I have personally witnessed a number of success stories in which the investment of usability evaluation has yielded a good ROI. One particular example that springs to mind is an online motor insurance quotation and purchasing system that me and my team evaluated. Without going into the specific detail of the usability problems that we identified, suffice is to say that the system involved 9 pages of form filling in order to be able to get a quotation for your motor insurance, not to mention the additional 4 pages for the checkout process that followed. To further complicate matters, the system was littered with insurance terminology and misleading pre-selected options. Following the usability evaluation that we conducted the re-designed workflow reduced the quotation-booking process to just 2 screens and the checkout process to three. Although the system is still not publicly released, user testing has already indicated a considerable improvement in the ability of users to achieve the set goal of getting a quotation and booking their motor vehicle insurance. In fact, the insurance company’s management have already expressed their satisfaction at these changes and are eagerly looking forward for the deployment of the redesigned system.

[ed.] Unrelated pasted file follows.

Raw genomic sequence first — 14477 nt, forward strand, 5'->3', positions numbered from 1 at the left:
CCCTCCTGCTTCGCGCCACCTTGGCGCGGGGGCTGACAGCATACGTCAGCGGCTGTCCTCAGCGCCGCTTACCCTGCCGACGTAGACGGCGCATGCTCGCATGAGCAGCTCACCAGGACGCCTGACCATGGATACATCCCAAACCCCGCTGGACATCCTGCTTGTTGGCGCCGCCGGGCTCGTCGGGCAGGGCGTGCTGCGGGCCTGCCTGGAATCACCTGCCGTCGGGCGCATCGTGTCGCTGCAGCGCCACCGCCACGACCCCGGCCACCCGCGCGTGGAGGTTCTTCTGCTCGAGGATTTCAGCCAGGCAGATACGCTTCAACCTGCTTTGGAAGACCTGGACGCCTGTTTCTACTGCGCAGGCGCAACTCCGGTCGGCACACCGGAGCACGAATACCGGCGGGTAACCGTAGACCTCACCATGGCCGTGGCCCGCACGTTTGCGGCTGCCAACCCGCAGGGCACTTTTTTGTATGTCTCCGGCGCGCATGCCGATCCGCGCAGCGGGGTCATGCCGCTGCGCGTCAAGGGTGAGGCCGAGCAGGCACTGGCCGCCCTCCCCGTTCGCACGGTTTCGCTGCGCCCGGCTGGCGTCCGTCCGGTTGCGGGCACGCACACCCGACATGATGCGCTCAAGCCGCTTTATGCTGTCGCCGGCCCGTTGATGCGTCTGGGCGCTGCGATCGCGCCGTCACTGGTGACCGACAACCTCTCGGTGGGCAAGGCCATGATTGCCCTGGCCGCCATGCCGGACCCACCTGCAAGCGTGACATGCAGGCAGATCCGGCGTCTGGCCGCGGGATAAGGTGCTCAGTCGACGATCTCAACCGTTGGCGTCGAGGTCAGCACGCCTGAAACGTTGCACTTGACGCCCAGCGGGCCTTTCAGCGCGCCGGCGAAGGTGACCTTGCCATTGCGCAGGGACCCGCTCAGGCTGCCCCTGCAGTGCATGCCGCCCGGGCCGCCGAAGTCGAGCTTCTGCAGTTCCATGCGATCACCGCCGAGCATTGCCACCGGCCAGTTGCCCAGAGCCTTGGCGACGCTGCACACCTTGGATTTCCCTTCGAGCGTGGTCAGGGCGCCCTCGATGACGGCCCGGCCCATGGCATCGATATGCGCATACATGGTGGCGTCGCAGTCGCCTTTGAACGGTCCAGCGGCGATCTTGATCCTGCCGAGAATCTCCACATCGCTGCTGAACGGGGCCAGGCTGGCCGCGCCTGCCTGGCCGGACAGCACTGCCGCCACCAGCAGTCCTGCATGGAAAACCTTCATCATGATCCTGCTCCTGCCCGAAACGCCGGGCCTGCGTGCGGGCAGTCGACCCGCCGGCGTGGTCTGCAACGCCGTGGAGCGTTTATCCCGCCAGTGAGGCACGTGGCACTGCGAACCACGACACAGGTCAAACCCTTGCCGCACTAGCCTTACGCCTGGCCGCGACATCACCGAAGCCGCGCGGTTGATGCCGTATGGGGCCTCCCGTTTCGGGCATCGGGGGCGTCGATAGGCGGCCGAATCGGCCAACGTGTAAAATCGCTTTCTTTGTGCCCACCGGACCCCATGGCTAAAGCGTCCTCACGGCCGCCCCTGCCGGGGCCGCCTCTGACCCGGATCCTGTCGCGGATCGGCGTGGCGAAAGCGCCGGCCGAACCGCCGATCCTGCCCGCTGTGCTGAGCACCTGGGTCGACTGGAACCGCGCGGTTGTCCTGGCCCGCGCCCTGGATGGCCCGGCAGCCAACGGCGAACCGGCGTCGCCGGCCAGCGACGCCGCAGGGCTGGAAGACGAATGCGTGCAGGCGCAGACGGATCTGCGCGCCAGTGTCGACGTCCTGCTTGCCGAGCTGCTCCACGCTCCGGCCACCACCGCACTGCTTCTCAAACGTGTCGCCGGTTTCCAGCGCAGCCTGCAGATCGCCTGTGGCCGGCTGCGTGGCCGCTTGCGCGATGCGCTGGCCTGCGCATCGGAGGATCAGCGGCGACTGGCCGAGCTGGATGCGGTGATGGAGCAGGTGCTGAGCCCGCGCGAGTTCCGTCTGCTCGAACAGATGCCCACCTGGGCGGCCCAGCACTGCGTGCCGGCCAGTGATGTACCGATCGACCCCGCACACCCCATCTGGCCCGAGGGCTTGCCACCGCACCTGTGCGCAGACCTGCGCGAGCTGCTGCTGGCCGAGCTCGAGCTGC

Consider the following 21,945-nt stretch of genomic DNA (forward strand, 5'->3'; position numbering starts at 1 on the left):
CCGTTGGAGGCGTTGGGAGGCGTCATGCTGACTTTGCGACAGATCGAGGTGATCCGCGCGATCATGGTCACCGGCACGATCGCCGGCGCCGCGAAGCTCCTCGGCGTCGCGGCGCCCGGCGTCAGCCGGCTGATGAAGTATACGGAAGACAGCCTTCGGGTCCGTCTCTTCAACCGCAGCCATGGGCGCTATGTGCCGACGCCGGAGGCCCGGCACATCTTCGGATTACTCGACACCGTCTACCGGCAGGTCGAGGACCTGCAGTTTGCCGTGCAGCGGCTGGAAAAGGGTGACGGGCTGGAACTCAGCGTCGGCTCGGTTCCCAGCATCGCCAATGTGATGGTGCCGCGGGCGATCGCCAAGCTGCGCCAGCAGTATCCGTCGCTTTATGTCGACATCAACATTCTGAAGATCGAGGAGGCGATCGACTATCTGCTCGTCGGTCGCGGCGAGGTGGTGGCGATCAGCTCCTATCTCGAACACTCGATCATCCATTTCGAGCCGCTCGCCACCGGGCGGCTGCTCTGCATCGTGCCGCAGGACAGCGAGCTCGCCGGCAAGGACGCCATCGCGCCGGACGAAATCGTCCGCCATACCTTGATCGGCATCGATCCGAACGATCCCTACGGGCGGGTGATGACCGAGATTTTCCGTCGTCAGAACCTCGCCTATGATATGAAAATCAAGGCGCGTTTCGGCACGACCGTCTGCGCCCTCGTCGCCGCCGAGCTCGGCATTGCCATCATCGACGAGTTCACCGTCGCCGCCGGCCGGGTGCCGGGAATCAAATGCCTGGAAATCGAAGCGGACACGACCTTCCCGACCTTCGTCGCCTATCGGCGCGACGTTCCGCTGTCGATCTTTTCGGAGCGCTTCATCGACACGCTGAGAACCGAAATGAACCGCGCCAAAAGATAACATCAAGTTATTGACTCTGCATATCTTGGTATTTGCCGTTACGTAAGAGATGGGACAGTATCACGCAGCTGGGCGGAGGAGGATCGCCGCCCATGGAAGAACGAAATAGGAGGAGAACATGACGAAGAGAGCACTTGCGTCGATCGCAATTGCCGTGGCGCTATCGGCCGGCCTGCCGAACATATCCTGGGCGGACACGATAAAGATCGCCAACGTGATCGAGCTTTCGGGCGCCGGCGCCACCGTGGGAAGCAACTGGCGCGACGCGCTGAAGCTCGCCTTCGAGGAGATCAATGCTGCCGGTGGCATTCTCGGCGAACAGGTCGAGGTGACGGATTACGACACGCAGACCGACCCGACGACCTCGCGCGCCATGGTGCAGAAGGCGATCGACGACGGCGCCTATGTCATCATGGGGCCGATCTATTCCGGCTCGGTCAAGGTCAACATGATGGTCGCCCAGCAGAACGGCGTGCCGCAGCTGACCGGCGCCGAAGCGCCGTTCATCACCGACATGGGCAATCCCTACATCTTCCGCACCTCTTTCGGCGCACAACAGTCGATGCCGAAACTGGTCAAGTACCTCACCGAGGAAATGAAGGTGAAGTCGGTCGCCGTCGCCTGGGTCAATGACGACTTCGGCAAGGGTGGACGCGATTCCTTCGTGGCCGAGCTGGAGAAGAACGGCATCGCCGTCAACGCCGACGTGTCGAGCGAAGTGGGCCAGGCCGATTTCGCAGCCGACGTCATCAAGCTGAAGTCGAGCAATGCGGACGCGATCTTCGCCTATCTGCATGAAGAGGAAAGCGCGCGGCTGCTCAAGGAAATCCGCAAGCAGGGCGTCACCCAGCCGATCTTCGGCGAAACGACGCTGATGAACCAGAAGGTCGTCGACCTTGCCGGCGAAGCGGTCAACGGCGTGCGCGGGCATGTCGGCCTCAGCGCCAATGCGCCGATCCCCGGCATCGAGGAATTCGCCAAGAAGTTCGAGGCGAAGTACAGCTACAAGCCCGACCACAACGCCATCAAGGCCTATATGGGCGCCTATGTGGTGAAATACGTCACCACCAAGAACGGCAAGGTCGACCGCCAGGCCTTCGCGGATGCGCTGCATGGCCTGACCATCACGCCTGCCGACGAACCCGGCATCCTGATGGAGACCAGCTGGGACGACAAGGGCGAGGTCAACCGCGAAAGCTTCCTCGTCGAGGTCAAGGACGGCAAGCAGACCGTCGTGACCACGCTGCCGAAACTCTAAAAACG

Another very interesting real-world case is presented by Jared Spool in his article “The $300 Million Button” whereby he recounts how renaming a button from “Register” to “Continue” in the check out process of an e-commerce web site allowed users to purchase without having to register. This change prevented irritated users who did not want to register to be able to buy a product from leaving the web site – a problem that was identified during the usability evaluation of the web site in question. Such a simple change resulted in an increase of 45% more visitors and additional sales of $300,000,000 in the first year.